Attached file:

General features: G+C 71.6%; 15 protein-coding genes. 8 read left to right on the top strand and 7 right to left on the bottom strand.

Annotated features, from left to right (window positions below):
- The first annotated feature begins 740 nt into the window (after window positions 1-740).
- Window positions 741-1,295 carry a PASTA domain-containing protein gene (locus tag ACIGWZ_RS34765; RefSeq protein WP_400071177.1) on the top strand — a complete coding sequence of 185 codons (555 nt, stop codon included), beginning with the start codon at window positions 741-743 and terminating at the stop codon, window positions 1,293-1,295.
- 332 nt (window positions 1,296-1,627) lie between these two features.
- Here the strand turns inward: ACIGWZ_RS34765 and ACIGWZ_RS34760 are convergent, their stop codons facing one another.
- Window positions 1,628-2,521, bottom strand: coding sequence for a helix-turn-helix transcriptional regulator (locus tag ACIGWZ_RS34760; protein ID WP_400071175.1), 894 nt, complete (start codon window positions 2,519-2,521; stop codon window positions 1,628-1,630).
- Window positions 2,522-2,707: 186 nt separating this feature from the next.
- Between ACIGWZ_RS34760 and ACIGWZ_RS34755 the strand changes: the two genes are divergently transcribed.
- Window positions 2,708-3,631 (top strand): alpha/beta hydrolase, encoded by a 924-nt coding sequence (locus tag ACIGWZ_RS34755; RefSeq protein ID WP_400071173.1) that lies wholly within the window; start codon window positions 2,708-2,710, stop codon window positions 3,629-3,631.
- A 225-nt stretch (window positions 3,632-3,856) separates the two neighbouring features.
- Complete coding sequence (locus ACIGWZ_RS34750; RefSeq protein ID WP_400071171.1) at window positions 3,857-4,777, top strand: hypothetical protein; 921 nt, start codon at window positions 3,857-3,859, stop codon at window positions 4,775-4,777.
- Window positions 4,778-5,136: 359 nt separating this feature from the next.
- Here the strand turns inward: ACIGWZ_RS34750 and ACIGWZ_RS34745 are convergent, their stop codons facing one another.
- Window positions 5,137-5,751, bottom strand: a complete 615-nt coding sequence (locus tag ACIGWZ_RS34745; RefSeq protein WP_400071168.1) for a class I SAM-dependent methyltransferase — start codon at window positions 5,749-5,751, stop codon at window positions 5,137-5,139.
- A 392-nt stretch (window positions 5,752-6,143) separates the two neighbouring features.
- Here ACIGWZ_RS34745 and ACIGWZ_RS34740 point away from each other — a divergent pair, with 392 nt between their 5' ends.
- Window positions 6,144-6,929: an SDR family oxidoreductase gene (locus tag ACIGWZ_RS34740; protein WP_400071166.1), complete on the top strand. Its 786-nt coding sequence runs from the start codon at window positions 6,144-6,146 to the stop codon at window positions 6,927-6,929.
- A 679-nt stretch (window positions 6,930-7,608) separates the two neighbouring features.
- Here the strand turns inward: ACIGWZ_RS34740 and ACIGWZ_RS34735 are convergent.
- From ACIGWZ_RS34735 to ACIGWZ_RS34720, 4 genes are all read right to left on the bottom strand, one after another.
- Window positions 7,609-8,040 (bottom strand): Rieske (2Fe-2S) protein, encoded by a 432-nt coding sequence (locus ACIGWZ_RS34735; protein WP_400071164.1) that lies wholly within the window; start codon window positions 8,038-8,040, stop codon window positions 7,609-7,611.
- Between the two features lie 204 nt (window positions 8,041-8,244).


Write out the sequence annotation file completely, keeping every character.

General features: G+C 71.6%; 15 protein-coding genes. 8 read left to right on the top strand and 7 right to left on the bottom strand.

Annotated features, from left to right (window positions below):
- The first annotated feature begins 740 nt into the window (after window positions 1-740).
- Window positions 741-1,295 carry a PASTA domain-containing protein gene (locus tag ACIGWZ_RS34765; RefSeq protein WP_400071177.1) on the top strand — a complete coding sequence of 185 codons (555 nt, stop codon included), beginning with the start codon at window positions 741-743 and terminating at the stop codon, window positions 1,293-1,295.
- 332 nt (window positions 1,296-1,627) lie between these two features.
- Here the strand turns inward: ACIGWZ_RS34765 and ACIGWZ_RS34760 are convergent, their stop codons facing one another.
- Window positions 1,628-2,521, bottom strand: coding sequence for a helix-turn-helix transcriptional regulator (locus tag ACIGWZ_RS34760; protein ID WP_400071175.1), 894 nt, complete (start codon window positions 2,519-2,521; stop codon window positions 1,628-1,630).
- Window positions 2,522-2,707: 186 nt separating this feature from the next.
- Between ACIGWZ_RS34760 and ACIGWZ_RS34755 the strand changes: the two genes are divergently transcribed.
- Window positions 2,708-3,631 (top strand): alpha/beta hydrolase, encoded by a 924-nt coding sequence (locus tag ACIGWZ_RS34755; RefSeq protein ID WP_400071173.1) that lies wholly within the window; start codon window positions 2,708-2,710, stop codon window positions 3,629-3,631.
- A 225-nt stretch (window positions 3,632-3,856) separates the two neighbouring features.
- Complete coding sequence (locus ACIGWZ_RS34750; RefSeq protein ID WP_400071171.1) at window positions 3,857-4,777, top strand: hypothetical protein; 921 nt, start codon at window positions 3,857-3,859, stop codon at window positions 4,775-4,777.
- Window positions 4,778-5,136: 359 nt separating this feature from the next.
- Here the strand turns inward: ACIGWZ_RS34750 and ACIGWZ_RS34745 are convergent, their stop codons facing one another.
- Window positions 5,137-5,751, bottom strand: a complete 615-nt coding sequence (locus tag ACIGWZ_RS34745; RefSeq protein WP_400071168.1) for a class I SAM-dependent methyltransferase — start codon at window positions 5,749-5,751, stop codon at window positions 5,137-5,139.
- A 392-nt stretch (window positions 5,752-6,143) separates the two neighbouring features.
- Here ACIGWZ_RS34745 and ACIGWZ_RS34740 point away from each other — a divergent pair, with 392 nt between their 5' ends.
- Window positions 6,144-6,929: an SDR family oxidoreductase gene (locus tag ACIGWZ_RS34740; protein WP_400071166.1), complete on the top strand. Its 786-nt coding sequence runs from the start codon at window positions 6,144-6,146 to the stop codon at window positions 6,927-6,929.
- A 679-nt stretch (window positions 6,930-7,608) separates the two neighbouring features.
- Here the strand turns inward: ACIGWZ_RS34740 and ACIGWZ_RS34735 are convergent.
- From ACIGWZ_RS34735 to ACIGWZ_RS34720, 4 genes are all read right to left on the bottom strand, one after another.
- Window positions 7,609-8,040 (bottom strand): Rieske (2Fe-2S) protein, encoded by a 432-nt coding sequence (locus ACIGWZ_RS34735; protein WP_400071164.1) that lies wholly within the window; start codon window positions 8,038-8,040, stop codon window positions 7,609-7,611.
- Between the two features lie 204 nt (window positions 8,041-8,244).